Kellee Wicker: Yeah, you know, it just seems like a lot of people who are really active in this space, what they're seeing is the development of a lot of new use cases. The industry is maturing. You know, we, like Alan, you and I have always said that crypto is not dead. It's, it's only just now hitting its adolescence. And we're just now finding out how we can leverage this technology, where it can be functional and what to do with it. So there's a lot of really interesting things that we can do that I think are kind of legitimizing the blockchain and technology. For a lot of people, the froth and fraud chased them off.  But we're seeing both the rising value on the financial side is bringing people back. Money always helps. But then also the use cases. You know, we've got even things like literally physical infrastructure that's on the chain. That's crazy. There's mobile networks that are blockchain based. There are ways that this technology is touching people's lives that it didn't used to.  One thing that I think though is kind of interesting, on the policy side of things, one thing to really watch is that we can't treat this like a zero-sum game.  Some people kind of want to, and I heard, somebody pointed out that this was a technique that Sam Bateman Fried used when he was on the Hill before he went to prison was kind of divide and conquer, like, oh, well, you know, that's Bitcoin, and, you know, they're terrible, and we're great, and we do this. I think it's really important that people who are advocates for this technology being important, being valuable, to realize that all boats rise. We need to talk about the technology, not as a zero sum game. If Bitcoin is doing well, it doesn't mean everything else is doing worse. Everything's doing better. The more people understand it, use it and become less scared of it. You know, there's a temptation sometimes to view it as winners and losers, but the winner is the technology as a whole, and the loser will be if you let it get fractured, in my opinion.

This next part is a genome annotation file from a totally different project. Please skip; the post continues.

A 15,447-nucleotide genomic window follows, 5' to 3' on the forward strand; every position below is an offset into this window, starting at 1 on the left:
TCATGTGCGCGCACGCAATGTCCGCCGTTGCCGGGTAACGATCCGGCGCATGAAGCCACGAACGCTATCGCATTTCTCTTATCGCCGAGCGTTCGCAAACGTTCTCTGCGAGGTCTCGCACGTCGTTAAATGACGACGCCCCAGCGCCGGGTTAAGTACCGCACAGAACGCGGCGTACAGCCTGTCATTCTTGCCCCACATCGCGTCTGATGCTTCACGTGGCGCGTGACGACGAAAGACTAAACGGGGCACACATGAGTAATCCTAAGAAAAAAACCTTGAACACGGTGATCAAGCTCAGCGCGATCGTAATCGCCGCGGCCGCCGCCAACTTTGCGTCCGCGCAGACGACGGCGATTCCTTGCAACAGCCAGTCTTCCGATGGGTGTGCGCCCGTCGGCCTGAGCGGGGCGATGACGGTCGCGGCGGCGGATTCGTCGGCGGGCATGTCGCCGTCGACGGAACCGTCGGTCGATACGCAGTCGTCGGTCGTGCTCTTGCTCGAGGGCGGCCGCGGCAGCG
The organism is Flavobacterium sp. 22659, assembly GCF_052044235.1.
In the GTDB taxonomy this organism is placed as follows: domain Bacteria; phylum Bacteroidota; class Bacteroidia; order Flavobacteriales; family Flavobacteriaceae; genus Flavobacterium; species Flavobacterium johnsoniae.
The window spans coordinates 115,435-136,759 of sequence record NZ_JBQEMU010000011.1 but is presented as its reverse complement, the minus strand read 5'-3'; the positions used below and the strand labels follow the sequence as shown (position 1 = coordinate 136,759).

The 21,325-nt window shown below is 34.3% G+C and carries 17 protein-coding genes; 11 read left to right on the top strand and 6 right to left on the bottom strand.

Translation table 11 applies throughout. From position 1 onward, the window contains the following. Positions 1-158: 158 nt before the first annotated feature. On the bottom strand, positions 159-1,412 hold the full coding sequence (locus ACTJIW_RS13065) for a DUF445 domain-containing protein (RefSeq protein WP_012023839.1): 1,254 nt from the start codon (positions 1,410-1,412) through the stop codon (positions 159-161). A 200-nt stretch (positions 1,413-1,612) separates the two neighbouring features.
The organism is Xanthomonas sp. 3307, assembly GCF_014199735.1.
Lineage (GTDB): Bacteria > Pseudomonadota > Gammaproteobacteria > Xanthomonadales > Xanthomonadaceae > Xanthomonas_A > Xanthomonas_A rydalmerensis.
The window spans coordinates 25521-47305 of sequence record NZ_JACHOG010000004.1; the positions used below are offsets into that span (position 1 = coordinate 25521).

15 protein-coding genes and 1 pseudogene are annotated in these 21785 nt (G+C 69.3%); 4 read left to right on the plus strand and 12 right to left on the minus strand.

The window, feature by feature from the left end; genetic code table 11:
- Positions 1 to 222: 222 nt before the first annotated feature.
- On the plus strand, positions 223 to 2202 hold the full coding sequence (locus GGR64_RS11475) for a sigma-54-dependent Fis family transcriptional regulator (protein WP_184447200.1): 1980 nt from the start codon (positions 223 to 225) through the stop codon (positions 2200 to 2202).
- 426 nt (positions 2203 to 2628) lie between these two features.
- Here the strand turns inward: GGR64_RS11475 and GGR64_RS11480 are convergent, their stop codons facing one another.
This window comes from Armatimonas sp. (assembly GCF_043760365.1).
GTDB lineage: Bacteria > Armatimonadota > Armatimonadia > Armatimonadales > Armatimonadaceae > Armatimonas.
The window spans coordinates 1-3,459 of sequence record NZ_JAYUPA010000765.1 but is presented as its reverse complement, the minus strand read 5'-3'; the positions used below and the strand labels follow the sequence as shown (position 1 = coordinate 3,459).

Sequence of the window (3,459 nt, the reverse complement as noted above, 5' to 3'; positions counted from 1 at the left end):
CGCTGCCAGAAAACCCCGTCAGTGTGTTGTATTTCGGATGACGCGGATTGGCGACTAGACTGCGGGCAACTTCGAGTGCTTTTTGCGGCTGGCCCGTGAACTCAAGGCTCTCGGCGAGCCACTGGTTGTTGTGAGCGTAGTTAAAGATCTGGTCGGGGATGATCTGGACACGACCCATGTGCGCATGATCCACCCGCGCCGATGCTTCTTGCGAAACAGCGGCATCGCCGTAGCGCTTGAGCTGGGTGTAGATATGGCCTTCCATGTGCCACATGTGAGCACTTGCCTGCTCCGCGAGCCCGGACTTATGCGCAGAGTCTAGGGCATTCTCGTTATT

Alan Rechtschaffen: And you know, it's interesting because Bitcoin actually is interesting in terms of its effect on other technologies. Although now people are looking at going beyond just using Bitcoin as a currency, this idea of ordinals, about having things on the Bitcoin chain that go beyond its use just as a digital entry being used as a currency or a storehouse of value. So there's, there are other use cases, but Bitcoin because it's becoming somewhat mainstreamed by getting a lot of attention from the media after the SEC's  look at the ETFs, which is no endorsement of the ETFs, but just says that they're accessible to people who they were not accessible before, it becomes something that mainstreams it. And one of the things that we constantly are talking about with the various blockchains that meet with us on a monthly basis with the industry that we talk to is that adoption of this is hinged a lot on people changing their behavior patterns. People looking to a different technology requires a different look at the way things function. The legitimatizing in people's minds of the technology by virtue of what's happening in the cryptocurrency markets is certainly helpful in the great advertisement. So bifurcating the industry into Bitcoin and sort of everything else is interesting because Bitcoin really is designed or initially was designed by Satoshi Nakamoto to be a currency, to be a peer-to-peer currency that is supposed to allow for decentralization, which, you know, puts monetary policy into question and fiat currencies into question. But at the same time, it's brought a lot of attention to a technology that reaches well beyond the use case of Bitcoin as a currency.